And who says motorcycles says any other inanimate object because until now neuroscientists knew that in the frontal lobe area there was an area called FFA or Facial Fusiform Area who was in charge of recognizing faces. But after the latest research they have discovered that this place the size of a blueberry gives more play than it seems.
A team of Vanderbilt researchers conducted a multi-subject study using a powerful MRI scanner. The results published in the Proceedings of the National Academy of Sciences confirm that FFA is not just for face recognition since during the tests the area lit up with small patches, confirming that it was fully operational.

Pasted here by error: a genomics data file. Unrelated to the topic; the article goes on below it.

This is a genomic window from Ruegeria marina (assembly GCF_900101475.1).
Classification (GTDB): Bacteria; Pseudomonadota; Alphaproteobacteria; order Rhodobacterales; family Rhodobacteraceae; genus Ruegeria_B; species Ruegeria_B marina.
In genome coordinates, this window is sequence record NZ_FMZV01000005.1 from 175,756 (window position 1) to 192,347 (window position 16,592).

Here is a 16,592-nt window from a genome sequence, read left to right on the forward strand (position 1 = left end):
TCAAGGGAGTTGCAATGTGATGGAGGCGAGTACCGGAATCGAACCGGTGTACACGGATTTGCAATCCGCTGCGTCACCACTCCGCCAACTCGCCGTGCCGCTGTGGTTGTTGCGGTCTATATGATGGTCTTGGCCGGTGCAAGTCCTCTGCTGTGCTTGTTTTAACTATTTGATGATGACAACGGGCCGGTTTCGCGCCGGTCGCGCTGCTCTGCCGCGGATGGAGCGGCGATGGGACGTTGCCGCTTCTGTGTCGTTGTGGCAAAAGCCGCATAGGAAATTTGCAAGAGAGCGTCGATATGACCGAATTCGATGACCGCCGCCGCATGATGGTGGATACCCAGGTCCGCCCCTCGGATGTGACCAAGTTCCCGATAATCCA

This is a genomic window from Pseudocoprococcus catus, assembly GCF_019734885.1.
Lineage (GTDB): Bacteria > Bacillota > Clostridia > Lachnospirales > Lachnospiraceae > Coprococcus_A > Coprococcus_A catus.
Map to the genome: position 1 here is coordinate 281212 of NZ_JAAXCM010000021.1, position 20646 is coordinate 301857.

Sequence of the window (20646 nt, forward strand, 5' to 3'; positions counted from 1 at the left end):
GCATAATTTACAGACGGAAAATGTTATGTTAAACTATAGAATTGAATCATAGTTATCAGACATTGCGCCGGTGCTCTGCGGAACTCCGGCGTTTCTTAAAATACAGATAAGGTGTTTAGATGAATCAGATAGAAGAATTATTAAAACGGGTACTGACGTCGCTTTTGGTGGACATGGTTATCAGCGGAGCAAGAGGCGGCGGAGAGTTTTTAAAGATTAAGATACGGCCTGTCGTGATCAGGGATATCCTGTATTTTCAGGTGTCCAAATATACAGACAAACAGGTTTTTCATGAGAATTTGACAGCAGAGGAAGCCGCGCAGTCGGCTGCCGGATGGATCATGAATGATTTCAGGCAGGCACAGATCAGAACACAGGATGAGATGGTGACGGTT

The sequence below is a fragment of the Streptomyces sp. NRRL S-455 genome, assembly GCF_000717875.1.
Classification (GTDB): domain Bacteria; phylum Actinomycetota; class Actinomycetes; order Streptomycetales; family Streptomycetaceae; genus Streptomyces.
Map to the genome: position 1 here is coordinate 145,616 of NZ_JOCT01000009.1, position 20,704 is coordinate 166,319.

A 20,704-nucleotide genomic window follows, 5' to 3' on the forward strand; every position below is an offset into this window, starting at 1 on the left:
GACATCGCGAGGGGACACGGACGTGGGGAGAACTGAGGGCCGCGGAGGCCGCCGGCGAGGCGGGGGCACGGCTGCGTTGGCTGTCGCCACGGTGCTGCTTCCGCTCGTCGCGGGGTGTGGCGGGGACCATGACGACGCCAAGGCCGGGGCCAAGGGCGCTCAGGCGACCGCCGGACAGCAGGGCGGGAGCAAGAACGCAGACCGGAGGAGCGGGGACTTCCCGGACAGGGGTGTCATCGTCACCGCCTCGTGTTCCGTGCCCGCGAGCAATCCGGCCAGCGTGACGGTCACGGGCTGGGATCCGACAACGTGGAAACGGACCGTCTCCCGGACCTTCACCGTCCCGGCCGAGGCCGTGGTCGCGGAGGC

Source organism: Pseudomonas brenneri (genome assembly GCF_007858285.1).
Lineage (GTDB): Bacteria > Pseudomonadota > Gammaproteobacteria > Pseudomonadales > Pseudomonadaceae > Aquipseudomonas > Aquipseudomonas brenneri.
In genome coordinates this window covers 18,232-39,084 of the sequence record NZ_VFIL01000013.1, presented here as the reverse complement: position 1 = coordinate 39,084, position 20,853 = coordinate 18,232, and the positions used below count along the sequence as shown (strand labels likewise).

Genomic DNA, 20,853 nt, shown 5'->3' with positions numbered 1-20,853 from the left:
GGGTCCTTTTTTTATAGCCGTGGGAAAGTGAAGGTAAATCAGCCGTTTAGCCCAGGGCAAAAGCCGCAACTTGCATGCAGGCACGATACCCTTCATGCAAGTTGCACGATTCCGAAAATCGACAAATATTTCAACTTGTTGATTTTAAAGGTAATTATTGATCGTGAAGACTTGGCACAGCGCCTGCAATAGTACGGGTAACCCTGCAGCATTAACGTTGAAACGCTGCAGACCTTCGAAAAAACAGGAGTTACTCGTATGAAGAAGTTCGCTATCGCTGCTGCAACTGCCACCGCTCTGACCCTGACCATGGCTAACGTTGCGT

Rankin McGugin, in charge of the investigation, declared the following:
These results serve to improve treatments of people who have difficulty recognizing faces or objects, such as people with autism.
The functioning of the brain to recognize faces or objects works differently in those individuals who are not experts in recognizing vehicles, for example. Most people recognize them through a piecemeal research scheme, but conversely, the brains of experts take a much more global approach which is also much faster.